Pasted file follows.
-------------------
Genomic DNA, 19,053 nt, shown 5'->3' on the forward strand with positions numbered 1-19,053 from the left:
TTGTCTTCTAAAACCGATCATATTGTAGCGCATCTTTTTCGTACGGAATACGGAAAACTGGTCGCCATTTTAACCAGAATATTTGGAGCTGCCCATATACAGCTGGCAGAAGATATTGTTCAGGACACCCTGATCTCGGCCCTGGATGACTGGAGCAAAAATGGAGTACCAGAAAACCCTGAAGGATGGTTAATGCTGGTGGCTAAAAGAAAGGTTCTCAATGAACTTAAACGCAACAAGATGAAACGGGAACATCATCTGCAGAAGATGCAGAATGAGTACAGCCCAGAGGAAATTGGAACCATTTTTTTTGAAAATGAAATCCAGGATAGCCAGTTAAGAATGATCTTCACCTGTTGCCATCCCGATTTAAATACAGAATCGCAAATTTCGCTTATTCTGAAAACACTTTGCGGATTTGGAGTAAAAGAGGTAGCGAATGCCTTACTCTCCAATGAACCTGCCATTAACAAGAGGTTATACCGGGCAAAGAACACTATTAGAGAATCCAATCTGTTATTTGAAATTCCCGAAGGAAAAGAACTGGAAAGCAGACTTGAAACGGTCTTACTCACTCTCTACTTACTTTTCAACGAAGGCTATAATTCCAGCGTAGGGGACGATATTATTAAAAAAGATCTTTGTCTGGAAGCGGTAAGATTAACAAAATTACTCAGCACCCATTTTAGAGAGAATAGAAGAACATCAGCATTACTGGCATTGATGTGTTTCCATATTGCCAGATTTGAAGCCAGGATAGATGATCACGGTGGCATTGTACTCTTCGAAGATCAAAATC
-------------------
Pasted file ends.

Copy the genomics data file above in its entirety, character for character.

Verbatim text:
Genomic DNA, 19,053 nt, shown 5'->3' on the forward strand with positions numbered 1-19,053 from the left:
TTGTCTTCTAAAACCGATCATATTGTAGCGCATCTTTTTCGTACGGAATACGGAAAACTGGTCGCCATTTTAACCAGAATATTTGGAGCTGCCCATATACAGCTGGCAGAAGATATTGTTCAGGACACCCTGATCTCGGCCCTGGATGACTGGAGCAAAAATGGAGTACCAGAAAACCCTGAAGGATGGTTAATGCTGGTGGCTAAAAGAAAGGTTCTCAATGAACTTAAACGCAACAAGATGAAACGGGAACATCATCTGCAGAAGATGCAGAATGAGTACAGCCCAGAGGAAATTGGAACCATTTTTTTTGAAAATGAAATCCAGGATAGCCAGTTAAGAATGATCTTCACCTGTTGCCATCCCGATTTAAATACAGAATCGCAAATTTCGCTTATTCTGAAAACACTTTGCGGATTTGGAGTAAAAGAGGTAGCGAATGCCTTACTCTCCAATGAACCTGCCATTAACAAGAGGTTATACCGGGCAAAGAACACTATTAGAGAATCCAATCTGTTATTTGAAATTCCCGAAGGAAAAGAACTGGAAAGCAGACTTGAAACGGTCTTACTCACTCTCTACTTACTTTTCAACGAAGGCTATAATTCCAGCGTAGGGGACGATATTATTAAAAAAGATCTTTGTCTGGAAGCGGTAAGATTAACAAAATTACTCAGCACCCATTTTAGAGAGAATAGAAGAACATCAGCATTACTGGCATTGATGTGTTTCCATATTGCCAGATTTGAAGCCAGGATAGATGATCACGGTGGCATTGTACTCTTCGAAGATCAAAATC